Rick Wamre: Useless Chatter

We have a plethora of platforms to share our thoughts, but what do we have to say?

The most incredible fact of life today is that talk is cheap, and every day it becomes even cheaper.

And by “cheap,” I don’t just mean how any of us can broadcast any message we want anywhere on earth with the click of a button and at virtually no cost to the sender or receiver.

I also mean that talk has become so “cheap” we often don’t realize how little we have to say while we’re saying it.

We have literally arrived at a time and place in the world where any of us — rich or poor, educated or illiterate — can and do broadcast our thoughts faster than we can process those thoughts’ intelligence or rationality in our own minds.

My thoughts today were triggered by a recent Dodge RAM truck commercial extolling community service that was aired during the Super Bowl. Encouraging people to help each other typically wasn’t once a controversial topic, but when Dodge included a portion of Martin Luther King’s “The Drum Major’s Instinct” speech from 50 years ago, the opinions started flying.

There’s no value in regurgitating those comments, other than to say that a lot were clearly made on the spur of the moment and without much knowledge about King’s speech.

I had never heard of the speech, either, so rather than immediately opining, I found the speech online.

And what I found is that King had some interesting things to say in it about service, advertising (he had some doubts about advertising leading people astray) and life just a couple of months prior to his assassination.

“If you want to be important — wonderful,” King says in the speech. “If you want to be recognized — wonderful. If you want to be great — wonderful. But recognize that he who is greatest among you shall be your servant. That’s a new definition of greatness….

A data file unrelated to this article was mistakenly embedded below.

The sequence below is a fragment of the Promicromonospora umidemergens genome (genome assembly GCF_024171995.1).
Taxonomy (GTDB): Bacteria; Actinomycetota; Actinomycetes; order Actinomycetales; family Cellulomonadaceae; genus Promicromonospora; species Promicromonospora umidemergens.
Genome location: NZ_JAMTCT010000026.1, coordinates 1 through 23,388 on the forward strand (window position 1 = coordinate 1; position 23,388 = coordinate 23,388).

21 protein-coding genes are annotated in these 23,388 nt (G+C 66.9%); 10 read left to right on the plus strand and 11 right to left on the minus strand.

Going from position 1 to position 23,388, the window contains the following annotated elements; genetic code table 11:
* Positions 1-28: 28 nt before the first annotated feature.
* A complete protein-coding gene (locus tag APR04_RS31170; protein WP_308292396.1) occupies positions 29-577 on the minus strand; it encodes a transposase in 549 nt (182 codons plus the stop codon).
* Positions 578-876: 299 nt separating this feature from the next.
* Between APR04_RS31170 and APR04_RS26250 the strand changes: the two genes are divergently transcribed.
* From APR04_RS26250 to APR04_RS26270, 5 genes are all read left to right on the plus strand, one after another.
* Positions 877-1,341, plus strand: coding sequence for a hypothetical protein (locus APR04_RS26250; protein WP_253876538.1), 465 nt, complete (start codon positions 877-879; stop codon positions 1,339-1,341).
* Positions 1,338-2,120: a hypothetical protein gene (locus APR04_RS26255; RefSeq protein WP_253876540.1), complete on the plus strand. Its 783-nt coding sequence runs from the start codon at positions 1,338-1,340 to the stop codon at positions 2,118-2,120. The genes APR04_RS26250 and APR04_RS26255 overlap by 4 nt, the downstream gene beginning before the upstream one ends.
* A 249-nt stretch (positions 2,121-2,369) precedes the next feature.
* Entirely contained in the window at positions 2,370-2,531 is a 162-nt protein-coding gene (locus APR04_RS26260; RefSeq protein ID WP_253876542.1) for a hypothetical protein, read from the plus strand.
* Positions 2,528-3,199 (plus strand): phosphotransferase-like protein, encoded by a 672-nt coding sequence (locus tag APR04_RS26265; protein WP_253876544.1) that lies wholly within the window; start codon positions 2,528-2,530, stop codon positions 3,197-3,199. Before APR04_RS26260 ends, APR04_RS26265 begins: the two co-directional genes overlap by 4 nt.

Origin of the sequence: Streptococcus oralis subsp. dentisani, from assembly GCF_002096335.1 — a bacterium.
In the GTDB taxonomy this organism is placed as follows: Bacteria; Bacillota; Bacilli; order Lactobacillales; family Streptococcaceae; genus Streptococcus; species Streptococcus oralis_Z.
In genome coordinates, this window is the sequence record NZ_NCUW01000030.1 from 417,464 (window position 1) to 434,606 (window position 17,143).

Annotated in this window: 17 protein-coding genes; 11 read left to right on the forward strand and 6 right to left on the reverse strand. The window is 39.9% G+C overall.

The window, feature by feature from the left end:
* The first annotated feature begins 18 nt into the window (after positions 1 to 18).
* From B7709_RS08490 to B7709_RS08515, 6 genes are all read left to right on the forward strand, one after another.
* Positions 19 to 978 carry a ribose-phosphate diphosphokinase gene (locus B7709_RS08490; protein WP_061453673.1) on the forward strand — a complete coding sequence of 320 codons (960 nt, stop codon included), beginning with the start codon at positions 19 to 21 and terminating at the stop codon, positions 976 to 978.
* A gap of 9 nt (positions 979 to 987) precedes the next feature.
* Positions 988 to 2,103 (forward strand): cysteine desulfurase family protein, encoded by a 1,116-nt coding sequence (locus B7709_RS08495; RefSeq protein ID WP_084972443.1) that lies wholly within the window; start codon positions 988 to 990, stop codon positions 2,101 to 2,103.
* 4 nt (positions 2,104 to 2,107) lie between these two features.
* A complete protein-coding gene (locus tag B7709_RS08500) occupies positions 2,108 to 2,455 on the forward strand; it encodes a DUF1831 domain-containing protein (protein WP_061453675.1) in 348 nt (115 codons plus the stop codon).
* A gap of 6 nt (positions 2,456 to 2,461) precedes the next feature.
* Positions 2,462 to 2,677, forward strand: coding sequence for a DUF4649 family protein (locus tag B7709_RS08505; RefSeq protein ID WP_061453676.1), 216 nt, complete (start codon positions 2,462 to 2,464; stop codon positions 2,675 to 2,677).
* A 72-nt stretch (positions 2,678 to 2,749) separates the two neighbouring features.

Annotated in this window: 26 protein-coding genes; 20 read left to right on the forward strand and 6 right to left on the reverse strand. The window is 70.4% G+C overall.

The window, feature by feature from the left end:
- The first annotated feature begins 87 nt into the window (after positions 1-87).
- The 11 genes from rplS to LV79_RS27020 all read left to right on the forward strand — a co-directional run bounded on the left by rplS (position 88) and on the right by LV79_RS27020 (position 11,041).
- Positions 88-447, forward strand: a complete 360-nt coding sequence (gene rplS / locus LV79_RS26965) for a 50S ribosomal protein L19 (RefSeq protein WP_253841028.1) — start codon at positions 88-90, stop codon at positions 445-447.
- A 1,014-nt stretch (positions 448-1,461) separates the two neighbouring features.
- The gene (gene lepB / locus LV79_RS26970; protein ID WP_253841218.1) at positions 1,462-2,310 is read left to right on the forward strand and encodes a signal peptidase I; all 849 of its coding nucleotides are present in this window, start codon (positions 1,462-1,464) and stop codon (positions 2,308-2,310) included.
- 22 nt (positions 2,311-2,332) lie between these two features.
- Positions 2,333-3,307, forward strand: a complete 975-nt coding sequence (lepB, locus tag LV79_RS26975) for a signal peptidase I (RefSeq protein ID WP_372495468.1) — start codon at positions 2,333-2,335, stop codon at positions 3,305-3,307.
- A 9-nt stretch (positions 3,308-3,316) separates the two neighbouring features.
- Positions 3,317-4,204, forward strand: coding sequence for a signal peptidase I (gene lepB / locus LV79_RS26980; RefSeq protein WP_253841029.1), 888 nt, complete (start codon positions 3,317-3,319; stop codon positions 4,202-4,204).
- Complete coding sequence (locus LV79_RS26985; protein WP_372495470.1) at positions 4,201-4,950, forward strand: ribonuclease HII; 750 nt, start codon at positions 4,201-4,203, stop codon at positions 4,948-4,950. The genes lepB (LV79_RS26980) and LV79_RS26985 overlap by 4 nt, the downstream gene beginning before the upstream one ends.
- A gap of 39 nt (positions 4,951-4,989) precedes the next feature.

“By giving that definition of greatness, it means that everybody can be great. You don’t have to know about Plato and Aristotle to serve. You don’t have to know the theory of relativity to serve. You don’t have to know the second theory of thermodynamics in physics to serve. You only need a heart full of grace, a soul generated by love….

“I’d like somebody to mention that day [of his funeral] that Martin Luther King Jr. tried to live his life serving others. I’d like for somebody to say that day that Martin Luther King Jr. tried to love somebody. I want you to say that day that I tried to be right on the war question. I want you to say that day that I did try to feed the hungry. And I want you to be able to say that day that I did try in my life to clothe those who were naked. I want you to say that day that I did try in my life to visit those who were in prison. I want you to say that I tried to love and serve humanity….

“Yes, if you want to say that I was a drum major, say that I was a drum major for justice. Say that I was a drum major for peace. I was a drum major for righteousness. And all of the other shallow things will not matter. I won’t have any money to leave behind. But I just want to leave a committed life behind. And that’s all I want to say.”

A Facebook Live video trashing a politician.

A Nextdoor stream of consciousness filled with barbed comments about neighbors.

A website jammed with selfies in various stages of dress and demeanor.

A committed life.

Which will be the more valuable legacy?


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